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Been reading any fun books lately?

At first I was going to title this "Fun and informative books by Simon Winchester" - then I got to thinking this might be a good thread for others to share their good reads also, thus the new title.

I'm not much into works of fiction, I'd much rather spend my time learning about people, place and this fantastic planet I was born into.  I also don't have that much down time for sitting around and reading books, besides when I do have that sort of down time, I'd rather focus on trying to write.  My salvation has been Books on Tape, well that's how it started, Audiobooks nowadays.

Among my favorite authors Simon Winchester, who also seems to narrate all his own books, he's got the voice and delivery that does his epic topics justice. 
http://www.simonwinchester.com/adult-books/

The Map that changed the World - the amazing, frustrating and tough story of the unsung hero of the birth of geology William Smith, the canal digger who from his first discoveries in 1793 spent the next two decades creating the first geologic map.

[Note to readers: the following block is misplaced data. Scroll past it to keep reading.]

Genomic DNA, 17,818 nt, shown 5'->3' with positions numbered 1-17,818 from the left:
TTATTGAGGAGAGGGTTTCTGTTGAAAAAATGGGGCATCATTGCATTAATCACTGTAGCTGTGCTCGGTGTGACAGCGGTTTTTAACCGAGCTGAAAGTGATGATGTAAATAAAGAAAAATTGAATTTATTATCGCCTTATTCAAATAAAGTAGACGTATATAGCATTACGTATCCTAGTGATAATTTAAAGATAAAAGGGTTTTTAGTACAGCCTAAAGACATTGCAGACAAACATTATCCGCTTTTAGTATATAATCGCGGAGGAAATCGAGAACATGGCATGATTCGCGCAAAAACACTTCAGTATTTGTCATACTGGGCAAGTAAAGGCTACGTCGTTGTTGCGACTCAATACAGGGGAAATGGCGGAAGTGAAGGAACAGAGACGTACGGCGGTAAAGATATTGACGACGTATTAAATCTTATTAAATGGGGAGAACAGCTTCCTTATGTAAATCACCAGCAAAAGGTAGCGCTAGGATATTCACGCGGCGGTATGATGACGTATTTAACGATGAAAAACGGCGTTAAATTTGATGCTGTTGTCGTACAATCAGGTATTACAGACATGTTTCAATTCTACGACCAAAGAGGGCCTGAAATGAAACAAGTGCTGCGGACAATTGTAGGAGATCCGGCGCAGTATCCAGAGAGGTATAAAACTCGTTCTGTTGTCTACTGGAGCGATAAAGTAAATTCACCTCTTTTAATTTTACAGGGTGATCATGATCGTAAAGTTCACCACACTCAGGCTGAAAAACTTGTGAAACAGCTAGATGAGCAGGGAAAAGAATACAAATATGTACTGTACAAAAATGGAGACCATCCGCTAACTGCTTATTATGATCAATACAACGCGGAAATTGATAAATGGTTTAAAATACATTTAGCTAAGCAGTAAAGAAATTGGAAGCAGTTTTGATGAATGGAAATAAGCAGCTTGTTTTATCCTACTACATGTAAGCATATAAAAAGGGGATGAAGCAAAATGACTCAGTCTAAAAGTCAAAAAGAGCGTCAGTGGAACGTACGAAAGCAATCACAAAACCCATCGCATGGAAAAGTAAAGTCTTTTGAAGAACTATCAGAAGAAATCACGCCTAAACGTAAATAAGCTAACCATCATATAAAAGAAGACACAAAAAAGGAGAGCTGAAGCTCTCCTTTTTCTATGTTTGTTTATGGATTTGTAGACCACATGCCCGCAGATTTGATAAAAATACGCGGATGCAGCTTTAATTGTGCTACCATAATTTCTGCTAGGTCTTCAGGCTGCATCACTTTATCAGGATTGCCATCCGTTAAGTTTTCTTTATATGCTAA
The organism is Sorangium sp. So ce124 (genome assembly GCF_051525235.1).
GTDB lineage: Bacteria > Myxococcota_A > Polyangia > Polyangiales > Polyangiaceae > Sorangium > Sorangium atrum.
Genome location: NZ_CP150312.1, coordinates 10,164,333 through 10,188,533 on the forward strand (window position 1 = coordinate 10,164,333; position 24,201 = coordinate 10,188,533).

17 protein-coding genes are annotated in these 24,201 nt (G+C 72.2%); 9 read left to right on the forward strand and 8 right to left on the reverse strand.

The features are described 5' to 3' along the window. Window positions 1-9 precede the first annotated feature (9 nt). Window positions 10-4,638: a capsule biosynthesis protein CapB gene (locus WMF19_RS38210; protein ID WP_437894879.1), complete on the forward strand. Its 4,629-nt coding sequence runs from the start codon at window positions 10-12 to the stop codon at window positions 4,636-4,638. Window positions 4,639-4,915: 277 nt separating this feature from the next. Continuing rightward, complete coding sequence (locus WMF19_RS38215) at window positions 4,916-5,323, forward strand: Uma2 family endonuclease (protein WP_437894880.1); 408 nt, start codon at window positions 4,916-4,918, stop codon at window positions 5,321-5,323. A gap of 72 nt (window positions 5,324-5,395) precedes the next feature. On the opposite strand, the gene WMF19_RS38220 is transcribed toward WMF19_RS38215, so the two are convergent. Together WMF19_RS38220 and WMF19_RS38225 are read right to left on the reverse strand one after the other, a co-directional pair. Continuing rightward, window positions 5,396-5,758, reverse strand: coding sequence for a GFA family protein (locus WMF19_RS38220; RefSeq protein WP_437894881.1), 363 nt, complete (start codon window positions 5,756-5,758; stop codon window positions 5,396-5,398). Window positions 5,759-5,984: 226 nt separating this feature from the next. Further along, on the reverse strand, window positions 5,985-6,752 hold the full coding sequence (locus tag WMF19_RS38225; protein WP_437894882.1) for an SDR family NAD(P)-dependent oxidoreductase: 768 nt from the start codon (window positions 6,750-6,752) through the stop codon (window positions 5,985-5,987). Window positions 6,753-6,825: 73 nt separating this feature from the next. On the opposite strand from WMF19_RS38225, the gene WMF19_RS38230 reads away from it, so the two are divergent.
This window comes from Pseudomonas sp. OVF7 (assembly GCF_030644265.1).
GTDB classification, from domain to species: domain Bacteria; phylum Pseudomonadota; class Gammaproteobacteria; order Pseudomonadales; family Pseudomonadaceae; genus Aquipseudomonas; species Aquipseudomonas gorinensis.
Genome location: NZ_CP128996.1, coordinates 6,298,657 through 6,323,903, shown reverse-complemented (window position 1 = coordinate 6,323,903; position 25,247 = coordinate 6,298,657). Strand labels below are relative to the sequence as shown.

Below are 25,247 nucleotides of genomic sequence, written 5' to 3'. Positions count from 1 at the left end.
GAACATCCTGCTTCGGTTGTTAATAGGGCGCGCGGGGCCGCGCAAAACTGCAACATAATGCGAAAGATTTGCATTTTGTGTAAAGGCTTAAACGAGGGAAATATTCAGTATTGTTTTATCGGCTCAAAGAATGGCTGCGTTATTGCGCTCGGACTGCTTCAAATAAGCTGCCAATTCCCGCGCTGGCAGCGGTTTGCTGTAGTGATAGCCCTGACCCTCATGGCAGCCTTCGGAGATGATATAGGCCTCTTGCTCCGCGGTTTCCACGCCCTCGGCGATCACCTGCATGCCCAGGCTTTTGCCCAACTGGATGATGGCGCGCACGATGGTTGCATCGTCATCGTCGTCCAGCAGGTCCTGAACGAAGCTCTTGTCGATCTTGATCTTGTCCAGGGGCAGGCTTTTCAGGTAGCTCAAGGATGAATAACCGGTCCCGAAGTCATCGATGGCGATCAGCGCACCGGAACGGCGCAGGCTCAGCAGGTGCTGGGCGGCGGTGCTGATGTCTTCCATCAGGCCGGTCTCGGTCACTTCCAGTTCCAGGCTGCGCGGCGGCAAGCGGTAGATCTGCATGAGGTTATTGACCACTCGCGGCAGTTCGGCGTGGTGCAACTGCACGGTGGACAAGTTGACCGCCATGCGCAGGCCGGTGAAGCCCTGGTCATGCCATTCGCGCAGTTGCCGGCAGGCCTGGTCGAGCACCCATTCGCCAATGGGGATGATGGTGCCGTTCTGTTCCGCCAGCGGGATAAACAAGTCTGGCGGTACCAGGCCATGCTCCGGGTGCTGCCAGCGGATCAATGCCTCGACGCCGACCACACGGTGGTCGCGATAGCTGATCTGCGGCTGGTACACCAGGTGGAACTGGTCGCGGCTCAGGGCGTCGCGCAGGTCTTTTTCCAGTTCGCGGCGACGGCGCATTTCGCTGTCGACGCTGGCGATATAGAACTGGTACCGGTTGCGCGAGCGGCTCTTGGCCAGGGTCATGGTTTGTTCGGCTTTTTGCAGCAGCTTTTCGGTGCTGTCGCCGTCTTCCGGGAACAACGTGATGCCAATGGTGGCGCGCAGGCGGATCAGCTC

The Professor and the Madman - the equally amazing and even more bizarre story of the two decade relationship between 
Professor James Murray (editor of the original Oxford English Dictionary began in 1857), and the "lunatic" Dr. William Chester Minor (who became one of his most proficient contributors while being justifiably confined in an asylum.).  Besides an amazing human drama, it's also the story of the inception and creation of the seminal Oxford English Dictionary.

Krakatoa - a spell binding full spectrum story of the
 cataclysmic disaster - encompassing the geology and human history and unfolding of event, including aftermath and "rebirth" of the island.

Atlantic: Great Sea Battles, Heroic Discoveries, Titanic Storms, and a Vast Ocean of a Million Stories - that about sums it up.  The eye open in this telling was learning about the Cod fisheries and how influential it was to the Africa-American slave trade.  Not quite as riveting a listen as some of his others that I've listened to, but plenty informative and interesting just the same.